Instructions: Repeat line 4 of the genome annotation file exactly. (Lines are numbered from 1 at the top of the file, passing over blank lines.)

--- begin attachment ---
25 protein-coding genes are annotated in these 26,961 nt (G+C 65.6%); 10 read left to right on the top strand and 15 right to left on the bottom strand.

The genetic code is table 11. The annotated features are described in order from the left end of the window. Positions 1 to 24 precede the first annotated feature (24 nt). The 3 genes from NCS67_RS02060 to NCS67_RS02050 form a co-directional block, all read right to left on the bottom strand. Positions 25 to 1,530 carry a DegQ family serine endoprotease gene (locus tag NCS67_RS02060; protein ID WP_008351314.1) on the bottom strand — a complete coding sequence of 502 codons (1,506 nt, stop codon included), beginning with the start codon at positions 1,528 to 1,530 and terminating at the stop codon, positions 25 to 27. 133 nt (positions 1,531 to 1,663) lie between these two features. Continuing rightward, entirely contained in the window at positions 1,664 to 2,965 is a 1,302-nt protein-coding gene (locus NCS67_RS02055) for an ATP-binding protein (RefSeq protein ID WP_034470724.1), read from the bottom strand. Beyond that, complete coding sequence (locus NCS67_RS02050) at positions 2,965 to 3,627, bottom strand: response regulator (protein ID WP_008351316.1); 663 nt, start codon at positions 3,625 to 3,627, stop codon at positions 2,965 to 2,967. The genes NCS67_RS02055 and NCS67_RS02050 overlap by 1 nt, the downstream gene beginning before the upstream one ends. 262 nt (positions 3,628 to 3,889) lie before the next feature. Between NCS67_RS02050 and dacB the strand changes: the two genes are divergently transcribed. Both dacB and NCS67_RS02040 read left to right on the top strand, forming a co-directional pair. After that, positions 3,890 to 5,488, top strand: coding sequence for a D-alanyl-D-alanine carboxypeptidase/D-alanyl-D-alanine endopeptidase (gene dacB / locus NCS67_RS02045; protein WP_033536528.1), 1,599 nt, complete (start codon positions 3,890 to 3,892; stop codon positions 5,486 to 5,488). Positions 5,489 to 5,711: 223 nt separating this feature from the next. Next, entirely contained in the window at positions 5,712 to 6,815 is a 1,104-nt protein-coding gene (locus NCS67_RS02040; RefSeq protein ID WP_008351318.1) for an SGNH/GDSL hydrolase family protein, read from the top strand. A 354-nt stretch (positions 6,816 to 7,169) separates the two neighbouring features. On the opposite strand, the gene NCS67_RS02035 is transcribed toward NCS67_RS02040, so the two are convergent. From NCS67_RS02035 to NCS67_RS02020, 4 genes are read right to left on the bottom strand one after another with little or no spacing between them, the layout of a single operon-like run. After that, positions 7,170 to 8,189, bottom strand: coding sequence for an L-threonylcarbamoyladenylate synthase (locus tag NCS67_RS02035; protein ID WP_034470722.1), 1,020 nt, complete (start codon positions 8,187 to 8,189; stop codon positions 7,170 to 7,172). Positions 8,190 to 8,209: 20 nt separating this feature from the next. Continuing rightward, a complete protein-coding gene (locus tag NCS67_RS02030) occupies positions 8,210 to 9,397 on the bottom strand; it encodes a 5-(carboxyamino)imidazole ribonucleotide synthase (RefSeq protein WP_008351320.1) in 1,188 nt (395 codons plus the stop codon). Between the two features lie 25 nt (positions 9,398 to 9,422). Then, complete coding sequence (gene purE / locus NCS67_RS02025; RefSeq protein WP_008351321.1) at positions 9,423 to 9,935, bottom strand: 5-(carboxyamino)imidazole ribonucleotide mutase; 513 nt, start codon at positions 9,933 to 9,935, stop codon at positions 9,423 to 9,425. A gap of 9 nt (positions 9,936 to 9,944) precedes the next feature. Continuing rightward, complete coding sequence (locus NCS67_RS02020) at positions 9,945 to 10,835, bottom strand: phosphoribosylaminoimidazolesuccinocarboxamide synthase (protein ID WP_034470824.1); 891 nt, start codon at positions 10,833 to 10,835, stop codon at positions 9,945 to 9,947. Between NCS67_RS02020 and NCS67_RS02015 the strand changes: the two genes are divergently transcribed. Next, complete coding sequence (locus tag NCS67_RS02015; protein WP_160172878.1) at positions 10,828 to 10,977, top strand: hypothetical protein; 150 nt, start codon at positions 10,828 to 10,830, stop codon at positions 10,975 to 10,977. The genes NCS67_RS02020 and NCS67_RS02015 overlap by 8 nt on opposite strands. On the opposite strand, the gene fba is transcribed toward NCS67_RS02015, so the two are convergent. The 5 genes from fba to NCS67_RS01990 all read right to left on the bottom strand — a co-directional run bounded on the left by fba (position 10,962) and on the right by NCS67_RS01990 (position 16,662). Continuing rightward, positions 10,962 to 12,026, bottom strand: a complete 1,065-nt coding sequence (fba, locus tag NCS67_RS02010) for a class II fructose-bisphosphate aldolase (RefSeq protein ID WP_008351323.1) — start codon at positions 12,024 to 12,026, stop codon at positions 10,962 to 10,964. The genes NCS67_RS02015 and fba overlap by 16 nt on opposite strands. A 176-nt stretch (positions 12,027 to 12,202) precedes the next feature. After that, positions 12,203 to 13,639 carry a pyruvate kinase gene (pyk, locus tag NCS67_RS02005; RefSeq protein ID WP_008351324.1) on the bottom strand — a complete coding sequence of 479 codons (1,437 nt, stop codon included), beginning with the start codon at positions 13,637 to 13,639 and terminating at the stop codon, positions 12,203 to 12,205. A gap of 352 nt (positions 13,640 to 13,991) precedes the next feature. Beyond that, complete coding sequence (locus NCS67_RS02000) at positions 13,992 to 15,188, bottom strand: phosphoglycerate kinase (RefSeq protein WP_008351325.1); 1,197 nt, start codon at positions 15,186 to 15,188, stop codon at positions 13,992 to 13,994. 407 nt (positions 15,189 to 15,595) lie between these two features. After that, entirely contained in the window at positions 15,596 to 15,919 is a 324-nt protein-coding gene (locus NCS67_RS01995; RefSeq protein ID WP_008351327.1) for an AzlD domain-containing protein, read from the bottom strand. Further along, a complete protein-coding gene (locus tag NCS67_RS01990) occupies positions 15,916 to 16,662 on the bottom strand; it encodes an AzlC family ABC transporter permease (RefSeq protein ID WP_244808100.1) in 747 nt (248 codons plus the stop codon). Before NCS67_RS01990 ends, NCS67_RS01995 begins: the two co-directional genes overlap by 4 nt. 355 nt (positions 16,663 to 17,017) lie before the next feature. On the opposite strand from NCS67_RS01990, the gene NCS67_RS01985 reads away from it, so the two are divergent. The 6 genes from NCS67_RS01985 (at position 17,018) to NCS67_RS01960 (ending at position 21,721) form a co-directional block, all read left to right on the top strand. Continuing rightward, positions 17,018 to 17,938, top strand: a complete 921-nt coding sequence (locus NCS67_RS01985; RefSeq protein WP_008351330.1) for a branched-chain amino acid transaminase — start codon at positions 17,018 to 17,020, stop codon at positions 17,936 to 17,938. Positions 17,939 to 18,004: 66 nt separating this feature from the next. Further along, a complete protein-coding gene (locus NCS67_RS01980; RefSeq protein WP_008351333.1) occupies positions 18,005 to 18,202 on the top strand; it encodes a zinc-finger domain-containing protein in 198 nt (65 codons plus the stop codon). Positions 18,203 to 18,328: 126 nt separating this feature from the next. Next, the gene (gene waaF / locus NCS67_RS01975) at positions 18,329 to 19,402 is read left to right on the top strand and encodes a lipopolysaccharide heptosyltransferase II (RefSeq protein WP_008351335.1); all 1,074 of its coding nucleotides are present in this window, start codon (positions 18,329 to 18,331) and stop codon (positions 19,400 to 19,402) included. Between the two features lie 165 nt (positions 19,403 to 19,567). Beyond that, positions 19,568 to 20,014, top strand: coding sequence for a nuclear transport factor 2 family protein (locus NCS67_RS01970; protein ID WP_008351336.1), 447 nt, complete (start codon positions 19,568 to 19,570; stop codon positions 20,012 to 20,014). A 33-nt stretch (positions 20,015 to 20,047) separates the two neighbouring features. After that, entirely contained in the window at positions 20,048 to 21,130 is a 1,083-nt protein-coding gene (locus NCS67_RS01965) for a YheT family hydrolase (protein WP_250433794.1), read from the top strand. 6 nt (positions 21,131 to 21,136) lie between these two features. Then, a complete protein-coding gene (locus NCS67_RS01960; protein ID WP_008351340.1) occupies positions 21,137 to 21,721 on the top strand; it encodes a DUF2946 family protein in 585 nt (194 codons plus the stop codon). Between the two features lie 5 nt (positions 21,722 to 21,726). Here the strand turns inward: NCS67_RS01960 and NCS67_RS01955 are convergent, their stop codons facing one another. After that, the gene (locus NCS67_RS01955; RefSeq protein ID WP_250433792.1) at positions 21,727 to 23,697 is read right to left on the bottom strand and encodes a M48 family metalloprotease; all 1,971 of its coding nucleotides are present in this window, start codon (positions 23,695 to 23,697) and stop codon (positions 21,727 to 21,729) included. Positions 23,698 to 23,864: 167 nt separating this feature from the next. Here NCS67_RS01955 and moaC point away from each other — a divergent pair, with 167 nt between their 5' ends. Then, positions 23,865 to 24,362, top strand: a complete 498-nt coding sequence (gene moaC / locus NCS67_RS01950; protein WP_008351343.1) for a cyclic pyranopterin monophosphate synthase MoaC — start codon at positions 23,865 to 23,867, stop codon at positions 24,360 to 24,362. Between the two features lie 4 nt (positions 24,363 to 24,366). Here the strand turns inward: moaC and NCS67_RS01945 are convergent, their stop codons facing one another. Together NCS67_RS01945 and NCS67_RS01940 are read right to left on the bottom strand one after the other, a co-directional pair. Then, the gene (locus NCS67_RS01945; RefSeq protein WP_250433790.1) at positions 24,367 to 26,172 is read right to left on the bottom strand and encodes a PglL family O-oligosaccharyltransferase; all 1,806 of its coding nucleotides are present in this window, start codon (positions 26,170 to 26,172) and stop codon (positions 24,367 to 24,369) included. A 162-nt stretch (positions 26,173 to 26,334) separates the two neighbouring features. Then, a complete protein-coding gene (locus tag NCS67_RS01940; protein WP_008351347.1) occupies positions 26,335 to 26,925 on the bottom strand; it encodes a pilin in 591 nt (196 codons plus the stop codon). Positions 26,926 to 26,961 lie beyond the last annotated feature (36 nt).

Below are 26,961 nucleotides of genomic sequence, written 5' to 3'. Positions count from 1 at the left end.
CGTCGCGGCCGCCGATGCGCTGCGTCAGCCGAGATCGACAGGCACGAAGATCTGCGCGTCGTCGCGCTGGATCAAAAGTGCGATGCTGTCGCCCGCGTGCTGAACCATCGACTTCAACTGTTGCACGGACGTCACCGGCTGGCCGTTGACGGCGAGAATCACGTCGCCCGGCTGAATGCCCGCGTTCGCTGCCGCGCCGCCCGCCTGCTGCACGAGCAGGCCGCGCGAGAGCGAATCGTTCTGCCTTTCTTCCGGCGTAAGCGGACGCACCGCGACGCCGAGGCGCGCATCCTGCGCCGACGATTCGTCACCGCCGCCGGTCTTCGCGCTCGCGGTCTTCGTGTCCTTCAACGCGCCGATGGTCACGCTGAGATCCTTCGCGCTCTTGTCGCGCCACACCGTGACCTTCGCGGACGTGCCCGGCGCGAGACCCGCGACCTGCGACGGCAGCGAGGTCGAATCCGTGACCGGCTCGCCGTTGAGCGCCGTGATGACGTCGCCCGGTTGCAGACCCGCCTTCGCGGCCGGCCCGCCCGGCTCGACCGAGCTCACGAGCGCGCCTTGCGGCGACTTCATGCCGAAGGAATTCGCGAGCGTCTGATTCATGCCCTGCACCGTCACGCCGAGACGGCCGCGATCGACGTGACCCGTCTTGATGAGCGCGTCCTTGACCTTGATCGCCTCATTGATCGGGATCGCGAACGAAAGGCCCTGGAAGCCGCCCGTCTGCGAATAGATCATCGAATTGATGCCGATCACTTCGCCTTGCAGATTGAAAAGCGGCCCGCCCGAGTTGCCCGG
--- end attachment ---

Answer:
CGTCGCGGCCGCCGATGCGCTGCGTCAGCCGAGATCGACAGGCACGAAGATCTGCGCGTCGTCGCGCTGGATCAAAAGTGCGATGCTGTCGCCCGCGTGCTGAACCATCGACTTCAACTGTTGCACGGACGTCACCGGCTGGCCGTTGACGGCGAGAATCACGTCGCCCGGCTGAATGCCCGCGTTCGCTGCCGCGCCGCCCGCCTGCTGCACGAGCAGGCCGCGCGAGAGCGAATCGTTCTGCCTTTCTTCCGGCGTAAGCGGACGCACCGCGACGCCGAGGCGCGCATCCTGCGCCGACGATTCGTCACCGCCGCCGGTCTTCGCGCTCGCGGTCTTCGTGTCCTTCAACGCGCCGATGGTCACGCTGAGATCCTTCGCGCTCTTGTCGCGCCACACCGTGACCTTCGCGGACGTGCCCGGCGCGAGACCCGCGACCTGCGACGGCAGCGAGGTCGAATCCGTGACCGGCTCGCCGTTGAGCGCCGTGATGACGTCGCCCGGTTGCAGACCCGCCTTCGCGGCCGGCCCGCCCGGCTCGACCGAGCTCACGAGCGCGCCTTGCGGCGACTTCATGCCGAAGGAATTCGCGAGCGTCTGATTCATGCCCTGCACCGTCACGCCGAGACGGCCGCGATCGACGTGACCCGTCTTGATGAGCGCGTCCTTGACCTTGATCGCCTCATTGATCGGGATCGCGAACGAAAGGCCCTGGAAGCCGCCCGTCTGCGAATAGATCATCGAATTGATGCCGATCACTTCGCCTTGCAGATTGAAAAGCGGCCCGCCCGAGTTGCCCGG